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Nationstar Mortgage, LLC v. Halfacre

Supreme Court of Maine

July 5, 2016

NATIONSTAR MORTGAGE, LLC
v.
TIMOTHY E. HALFACRE

          Argued: June 9, 2016

         On the briefs:

          Paula-Lee Chambers, Esq., and Maura K. McKelvey, Esq., Hinshaw & Culbertson LLP, Boston, Massachusetts, for appellant Nationstar Mortgage, LLC

          Frank D'Alessandro, Esq., Pine Tree Legal Assistance, Portland, for appellee Timothy E. Halfacre

         At oral argument:

          Maura K. McKelvey, Esq., for appellant Nationstar Mortgage, LLC

          Frank D'Alessandro, Esq, for appellee Timothy E. Halfacre Cumberland County Superior Court docket number RE-2014-47 For Clerk Reference Only

          Panel: ALEXANDER, MEAD, GORMAN, JABAR, and HJELM, JJ.

          PER CURIAM

         [¶1] Nationstar Mortgage, LLC, appeals from a summary judgment entered by the Superior Court (Cumberland County, Wheeler, J.), determining that Nationstar's foreclosure action against Timothy E. Halfacre was barred by the doctrine of res judicata. The appeal comes to us in an uncommon posture, with Nationstar now asserting, after several shifts of position, that it lacked standing to bring the action, and that therefore the action should be dismissed without prejudice so that Nationstar, or perhaps another entity, can initiate a third foreclosure action against Halfacre.

         [¶2] Because Nationstar lacks standing to maintain this action, the summary judgment must be vacated and Nationstar's complaint must be dismissed. We leave to the trial court the determination of whether a sanction should be imposed in this matter, pursuant to M.R. Civ. P. 11(a), for Nationstar's conduct in this case. Likewise, we leave to the trial court the determination of any appropriate remedies or sanctions should Nationstar initiate another foreclosure or other action to collect on the unpaid debt.

         [¶3] The instant foreclosure action was Nationstar's second foreclosure action against Halfacre. Nationstar's first foreclosure action, filed in 2012, went to trial in 2013. Following the trial, the court (Mills, J.) found that Nationstar had failed to prove the elements of its foreclosure claim and entered judgment for Halfacre. Nationstar did not appeal that judgment, electing instead to file a new foreclosure action against Halfacre, asserting the same foreclosure claims as had been decided after trial in 2013.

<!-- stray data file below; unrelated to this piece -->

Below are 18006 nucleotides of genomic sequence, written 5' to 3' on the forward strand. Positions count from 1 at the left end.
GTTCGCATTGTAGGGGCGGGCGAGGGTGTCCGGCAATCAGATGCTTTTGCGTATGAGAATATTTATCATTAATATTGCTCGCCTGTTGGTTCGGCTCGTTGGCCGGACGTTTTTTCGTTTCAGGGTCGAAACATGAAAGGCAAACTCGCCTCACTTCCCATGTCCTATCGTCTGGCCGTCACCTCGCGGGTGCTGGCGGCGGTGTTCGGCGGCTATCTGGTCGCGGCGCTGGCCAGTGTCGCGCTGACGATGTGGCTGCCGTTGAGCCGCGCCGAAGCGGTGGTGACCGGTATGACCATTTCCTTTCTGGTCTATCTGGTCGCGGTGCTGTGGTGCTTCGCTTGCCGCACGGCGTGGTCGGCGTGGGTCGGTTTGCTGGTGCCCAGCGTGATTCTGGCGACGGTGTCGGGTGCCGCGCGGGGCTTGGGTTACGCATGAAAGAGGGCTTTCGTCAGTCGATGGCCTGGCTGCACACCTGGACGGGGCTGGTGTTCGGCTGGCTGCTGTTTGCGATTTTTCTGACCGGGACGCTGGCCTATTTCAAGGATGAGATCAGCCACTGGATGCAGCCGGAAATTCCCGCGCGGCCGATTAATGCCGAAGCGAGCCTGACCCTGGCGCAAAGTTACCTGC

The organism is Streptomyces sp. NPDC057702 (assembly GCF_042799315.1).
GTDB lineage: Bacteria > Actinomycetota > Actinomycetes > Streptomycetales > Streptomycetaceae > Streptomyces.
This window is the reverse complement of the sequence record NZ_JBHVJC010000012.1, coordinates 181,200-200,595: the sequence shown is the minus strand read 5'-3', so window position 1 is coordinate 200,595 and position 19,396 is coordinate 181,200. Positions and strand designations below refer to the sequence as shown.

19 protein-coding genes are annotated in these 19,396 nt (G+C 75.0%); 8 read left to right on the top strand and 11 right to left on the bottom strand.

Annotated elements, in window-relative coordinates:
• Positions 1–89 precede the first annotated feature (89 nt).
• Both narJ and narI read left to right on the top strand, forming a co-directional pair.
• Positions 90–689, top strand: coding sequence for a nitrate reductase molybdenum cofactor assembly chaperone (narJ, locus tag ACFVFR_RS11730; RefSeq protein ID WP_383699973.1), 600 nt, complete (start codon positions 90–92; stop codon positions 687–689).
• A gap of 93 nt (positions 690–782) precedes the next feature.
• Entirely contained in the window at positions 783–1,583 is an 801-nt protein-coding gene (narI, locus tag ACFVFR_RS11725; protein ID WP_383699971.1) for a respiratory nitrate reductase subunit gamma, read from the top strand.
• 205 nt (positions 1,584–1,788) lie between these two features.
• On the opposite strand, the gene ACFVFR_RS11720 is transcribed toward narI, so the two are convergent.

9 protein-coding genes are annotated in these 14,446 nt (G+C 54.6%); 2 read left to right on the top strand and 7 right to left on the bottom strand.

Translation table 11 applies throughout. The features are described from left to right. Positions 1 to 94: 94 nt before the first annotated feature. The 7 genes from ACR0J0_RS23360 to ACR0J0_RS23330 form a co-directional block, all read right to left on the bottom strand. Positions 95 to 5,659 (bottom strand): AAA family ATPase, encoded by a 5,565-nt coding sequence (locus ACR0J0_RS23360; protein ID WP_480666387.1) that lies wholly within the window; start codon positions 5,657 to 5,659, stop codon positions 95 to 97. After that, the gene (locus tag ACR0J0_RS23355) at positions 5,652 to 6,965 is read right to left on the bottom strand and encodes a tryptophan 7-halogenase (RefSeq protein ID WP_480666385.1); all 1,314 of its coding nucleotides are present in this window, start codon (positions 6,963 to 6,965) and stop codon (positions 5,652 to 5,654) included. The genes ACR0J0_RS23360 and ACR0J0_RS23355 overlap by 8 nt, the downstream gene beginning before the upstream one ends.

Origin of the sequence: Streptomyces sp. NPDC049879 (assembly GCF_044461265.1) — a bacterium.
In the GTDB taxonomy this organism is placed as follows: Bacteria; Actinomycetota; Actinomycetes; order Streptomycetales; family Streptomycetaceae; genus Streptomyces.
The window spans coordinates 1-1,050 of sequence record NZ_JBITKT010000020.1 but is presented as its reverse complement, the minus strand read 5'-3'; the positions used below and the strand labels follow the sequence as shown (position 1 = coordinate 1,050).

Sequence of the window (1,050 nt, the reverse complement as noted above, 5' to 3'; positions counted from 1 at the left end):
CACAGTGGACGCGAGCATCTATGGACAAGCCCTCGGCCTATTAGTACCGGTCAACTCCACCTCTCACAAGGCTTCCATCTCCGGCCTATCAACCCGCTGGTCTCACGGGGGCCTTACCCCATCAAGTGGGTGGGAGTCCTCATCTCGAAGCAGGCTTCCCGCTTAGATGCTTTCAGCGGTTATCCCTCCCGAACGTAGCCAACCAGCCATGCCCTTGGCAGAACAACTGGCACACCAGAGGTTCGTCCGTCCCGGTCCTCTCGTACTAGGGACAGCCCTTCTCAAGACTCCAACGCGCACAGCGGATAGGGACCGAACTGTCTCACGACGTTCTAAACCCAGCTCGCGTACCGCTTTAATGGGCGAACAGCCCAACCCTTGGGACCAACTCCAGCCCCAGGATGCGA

[¶4] As a result of Nationstar's documentation errors and litigation choices, we again face a plaintiff in a foreclosure action that lacks standing to bring the action pursuant to 14 M.R.S. § 6321 (2014).[1] See generally Homeward Residential, Inc. v. Gregor, 2015 ME 108, ¶¶ 13-20, 122 A.3d 947.[2] In this case, Nationstar represented to the trial court that it had cured its lack of standing, and supported that representation with a quitclaim assignment that Nationstar had obtained from the original lender, Residential Mortgage Services, Inc. (RMS), in the course of the litigation. The appeal record, however, also includes a different quitclaim assignment that demonstrates that RMS had assigned all of its interest in the mortgage to the Federal National Mortgage Association (Fannie Mae) one day before RMS purported to assign the same interest to Nationstar.

         [¶5] At oral argument, Nationstar conceded that it had actual knowledge of the Fannie Mae assignment and that the RMS assignment to Nationstar was not effective.[3] See 33 M.R.S. § 201 (2015); Spickler v. Ginn, 2012 ME 46, ¶ 12, 40 A.3d 999 ("[A] subsequent grantee obtains title to the property notwithstanding a prior conveyance if the subsequent grantee both (1) has no actual notice of the first conveyance, and . . . (2) recorded his deed before the first grantee recorded hers." (emphasis added)). Thus, Nationstar does not, in fact, have standing to foreclose on the mortgage. See Bank of Am., N.A. v. Greenleaf, 2014 ME 89, ¶¶ 9, 12-17, 96 A.3d 700.

         [¶6] Because Nationstar lacked standing in the trial court, we must vacate the trial court's judgment. See Gregor, 2015 ME 108, ¶ 24, 122 A.3d 947 ("[The court cannot] decide the merits of the case when the plaintiff lack[s] standing pursuant to section 6321."). We recognize that the trial court apparently was not presented with the Fannie Mae quitclaim assignment, and therefore that the trial court had no reason to question the quitclaim assignment to Nationstar and the representations of counsel that Nationstar's assignment was effective. We remand the matter for ...


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